tolerance of any single network link failure.

frame „A“-

Figure 2 PRP Redundancy network

The basic Ethernet frame to be sent to the network is composed of the following fields:
preamble dest_addr src_addr type LSDU FCS

 dest_addr - destination MAC address

 src_addr - source MAC address
 type - Ethertype
 LSDU - Link Service Data Unit (data)
 FCS - Frame Check Sequence (checksum characters for error detection and

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Parallel Redundancy Protocol for Easergy P3 relays [Application Note]
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PRP extends the basic Ethernet frame of a so-called redundancy control trailer to the
following structure transmitted on both networks:

preamble dest_addr src_addr type LSDU Seq LAN id Size PRP suffix FCS

 Seq - 16-bit sequence number

 LAN id - 4-bit LAN Identifier: 1010 (0xA) for LAN_A and 1011 (0xB) for LAN_B
 Size - 12-bit LSDU size
 PRP suffix - 16-bit PRP suffix (0x88 0xFB)

3.1 Duplicate detection and discarding algorithm

It is assumed that each node sends PRP frames with increasing sequence numbers, but it
is possible to receive frames out of sequence if layer 2 prioritization is applied in the network.
The source MAC address and current sequence number are used to keep track of the
frames that have been sent and that have already been received. Thus, it allows to detect
and discard incoming duplicates for a configurable time limit.

For every node on both networks, the algorithm also provides:

 Fast detection of frame reception from a wrong LAN, which indicates physical network
connection problems.
 Message counts to show how many messages have been received.
 Error counts to show whether frames were not received or were sent/received on the
wrong LAN.

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[Application Note] Parallel Redundancy Protocol for Easergy P3
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4 Hardware options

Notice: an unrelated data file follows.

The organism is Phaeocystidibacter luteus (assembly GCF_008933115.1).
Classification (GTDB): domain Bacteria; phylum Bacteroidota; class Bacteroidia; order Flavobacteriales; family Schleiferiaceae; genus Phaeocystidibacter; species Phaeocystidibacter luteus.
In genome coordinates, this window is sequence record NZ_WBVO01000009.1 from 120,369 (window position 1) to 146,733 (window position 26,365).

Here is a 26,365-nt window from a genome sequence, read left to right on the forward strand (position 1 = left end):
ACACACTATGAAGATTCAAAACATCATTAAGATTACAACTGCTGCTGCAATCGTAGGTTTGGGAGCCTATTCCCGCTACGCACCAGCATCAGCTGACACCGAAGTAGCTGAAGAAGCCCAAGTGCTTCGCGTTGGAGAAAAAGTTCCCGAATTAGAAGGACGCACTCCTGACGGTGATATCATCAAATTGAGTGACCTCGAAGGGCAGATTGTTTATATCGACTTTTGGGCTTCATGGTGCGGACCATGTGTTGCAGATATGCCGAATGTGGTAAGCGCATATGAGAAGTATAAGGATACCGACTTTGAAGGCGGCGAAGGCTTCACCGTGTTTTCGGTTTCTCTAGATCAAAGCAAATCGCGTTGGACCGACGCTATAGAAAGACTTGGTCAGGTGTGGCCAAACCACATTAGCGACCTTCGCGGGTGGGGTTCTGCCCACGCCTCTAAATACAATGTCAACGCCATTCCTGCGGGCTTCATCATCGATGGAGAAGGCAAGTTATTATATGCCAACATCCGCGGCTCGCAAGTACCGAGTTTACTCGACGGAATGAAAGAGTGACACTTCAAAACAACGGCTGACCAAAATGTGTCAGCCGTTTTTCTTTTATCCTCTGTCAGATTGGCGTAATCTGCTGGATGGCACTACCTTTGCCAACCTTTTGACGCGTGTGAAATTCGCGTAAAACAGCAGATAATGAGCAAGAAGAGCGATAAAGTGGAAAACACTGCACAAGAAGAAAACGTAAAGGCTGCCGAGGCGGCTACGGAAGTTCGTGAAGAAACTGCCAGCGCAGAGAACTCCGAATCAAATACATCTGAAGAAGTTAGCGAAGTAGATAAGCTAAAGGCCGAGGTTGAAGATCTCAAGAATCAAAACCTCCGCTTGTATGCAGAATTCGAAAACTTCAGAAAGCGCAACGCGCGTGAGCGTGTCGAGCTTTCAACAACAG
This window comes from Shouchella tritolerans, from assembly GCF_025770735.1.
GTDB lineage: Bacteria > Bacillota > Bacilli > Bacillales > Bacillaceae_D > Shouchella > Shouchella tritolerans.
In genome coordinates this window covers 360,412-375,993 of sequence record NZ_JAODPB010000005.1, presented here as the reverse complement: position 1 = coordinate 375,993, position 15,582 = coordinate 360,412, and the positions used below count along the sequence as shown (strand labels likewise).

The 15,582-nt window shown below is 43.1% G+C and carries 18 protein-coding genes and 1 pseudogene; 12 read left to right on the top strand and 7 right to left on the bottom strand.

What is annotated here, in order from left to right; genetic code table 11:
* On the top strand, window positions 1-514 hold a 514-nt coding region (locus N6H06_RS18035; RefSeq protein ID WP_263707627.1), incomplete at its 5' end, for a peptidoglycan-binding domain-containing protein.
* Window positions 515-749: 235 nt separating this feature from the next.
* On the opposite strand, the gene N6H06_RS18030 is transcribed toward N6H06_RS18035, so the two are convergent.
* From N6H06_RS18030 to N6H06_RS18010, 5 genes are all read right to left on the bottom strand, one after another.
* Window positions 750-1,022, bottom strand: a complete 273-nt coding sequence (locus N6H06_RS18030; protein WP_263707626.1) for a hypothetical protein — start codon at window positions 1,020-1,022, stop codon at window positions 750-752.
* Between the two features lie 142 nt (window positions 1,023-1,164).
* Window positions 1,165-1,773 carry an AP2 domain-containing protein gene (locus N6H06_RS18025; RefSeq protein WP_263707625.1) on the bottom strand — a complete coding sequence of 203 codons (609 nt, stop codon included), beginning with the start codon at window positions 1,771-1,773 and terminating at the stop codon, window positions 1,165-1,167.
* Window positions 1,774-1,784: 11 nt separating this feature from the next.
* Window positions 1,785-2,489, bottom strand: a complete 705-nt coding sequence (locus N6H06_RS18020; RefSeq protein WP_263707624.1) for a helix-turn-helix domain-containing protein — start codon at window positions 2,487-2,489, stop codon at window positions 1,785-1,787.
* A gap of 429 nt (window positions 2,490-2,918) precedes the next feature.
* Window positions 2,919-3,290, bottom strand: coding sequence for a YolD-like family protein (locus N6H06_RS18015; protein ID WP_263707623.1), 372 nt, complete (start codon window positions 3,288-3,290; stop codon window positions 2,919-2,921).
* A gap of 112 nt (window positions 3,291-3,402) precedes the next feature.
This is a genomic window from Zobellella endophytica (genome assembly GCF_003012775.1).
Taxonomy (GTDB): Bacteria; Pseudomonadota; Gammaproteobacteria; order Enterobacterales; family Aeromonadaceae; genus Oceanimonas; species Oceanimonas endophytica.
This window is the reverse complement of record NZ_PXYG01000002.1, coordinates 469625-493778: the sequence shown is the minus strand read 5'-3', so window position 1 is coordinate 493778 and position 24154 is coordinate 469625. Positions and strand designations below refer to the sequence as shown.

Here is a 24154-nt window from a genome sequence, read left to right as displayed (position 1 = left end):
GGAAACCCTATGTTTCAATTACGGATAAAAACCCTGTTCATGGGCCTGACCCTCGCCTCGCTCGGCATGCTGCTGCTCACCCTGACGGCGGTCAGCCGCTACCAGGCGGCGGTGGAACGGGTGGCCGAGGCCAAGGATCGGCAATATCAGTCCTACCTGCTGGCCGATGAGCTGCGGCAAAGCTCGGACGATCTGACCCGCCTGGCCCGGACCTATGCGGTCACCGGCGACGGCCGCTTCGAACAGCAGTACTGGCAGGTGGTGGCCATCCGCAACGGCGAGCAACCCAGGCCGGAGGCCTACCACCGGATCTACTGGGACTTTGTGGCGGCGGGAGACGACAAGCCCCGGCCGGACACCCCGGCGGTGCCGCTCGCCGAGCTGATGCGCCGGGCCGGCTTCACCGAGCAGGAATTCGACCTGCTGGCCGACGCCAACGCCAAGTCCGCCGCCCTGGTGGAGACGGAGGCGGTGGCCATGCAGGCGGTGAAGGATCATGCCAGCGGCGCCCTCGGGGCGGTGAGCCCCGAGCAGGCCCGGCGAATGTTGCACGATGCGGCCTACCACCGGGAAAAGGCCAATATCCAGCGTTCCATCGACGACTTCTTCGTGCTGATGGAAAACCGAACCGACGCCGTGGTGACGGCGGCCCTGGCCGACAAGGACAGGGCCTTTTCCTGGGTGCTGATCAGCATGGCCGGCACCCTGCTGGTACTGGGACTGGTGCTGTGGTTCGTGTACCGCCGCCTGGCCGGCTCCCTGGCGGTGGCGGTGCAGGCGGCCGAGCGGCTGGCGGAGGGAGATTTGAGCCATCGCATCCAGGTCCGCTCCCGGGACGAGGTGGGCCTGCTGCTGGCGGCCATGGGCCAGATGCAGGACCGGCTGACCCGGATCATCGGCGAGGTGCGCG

Two hardware options are provided to implement a dual-port Ethernet interface:
 Interface card with two RJ-45 ports
 Interface card with two fiber-optic LC ports

Easergy P3 Advanced (P3x3x) Easergy P3 Standard (P3Ux)

4.1 Port assignment to networks

 ETH1 Port is assigned to PRP LAN_A
 ETH2 Port is assigned to PRP LAN_B

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with dual port 100Mbps Ethernet interface

5 Technical details
Product details related to the operation in PRP networks:

 Easergy P3x3x and Easergy P3UX devices offer hardware configuration with two
redundant Ethernet ports and PRP support.
 Two hardware versions, with RJ ports and with LC optical fibre ports, are available.
 Easergy P3 device is able to work as a double attached node (DAN) in PRP networks.
 Configuration of the PRP is available in the Easergy Pro setting and configuration
tool (later called Easergy Pro) and transparent for any Ethernet-based protocols.
 Loss of a single LAN connection causes no losses in application data transmitted
over Ethernet.
 Easergy P3 device supports cyclic transmission of PRP supervision frame with a
configurable interval (LifeCheckInterval), default 5 s (+/- 10 ms).
 There is a single MAC address for the two redundant physical interfaces.
 There is a single IP address used by both physical interfaces.
 The performance of Easergy P3 Ethernet interface is not limited by using PRP.
 PRP operation in an Easergy P3 device does not require any limitation in the number
of connected DANs in PRP networks.
 The default value of the duplicate discard timeout parameter (duration that the
received message Sequence number will be held to detect and discard a duplicate
message) is 400 ms. Because of the buffering capacity, it is recommend to configure
a value not greater than 500 ms.

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[Application Note] Parallel Redundancy Protocol for Easergy P3
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6 PRP configuration with Easergy Pro

6.1 Redundancy protocol selection

In Communication > Protocol configuration in Easergy Pro, PRP can be selected as the
redundancy protocol for Ethernet.

There are three redundancy protocol options:

 None
PRP is available only for selected Easergy P3 types (3xx series and Easergy P3UX) when a
dual-port Ethernet interface card is used.

6.2 PRP operation control and monitoring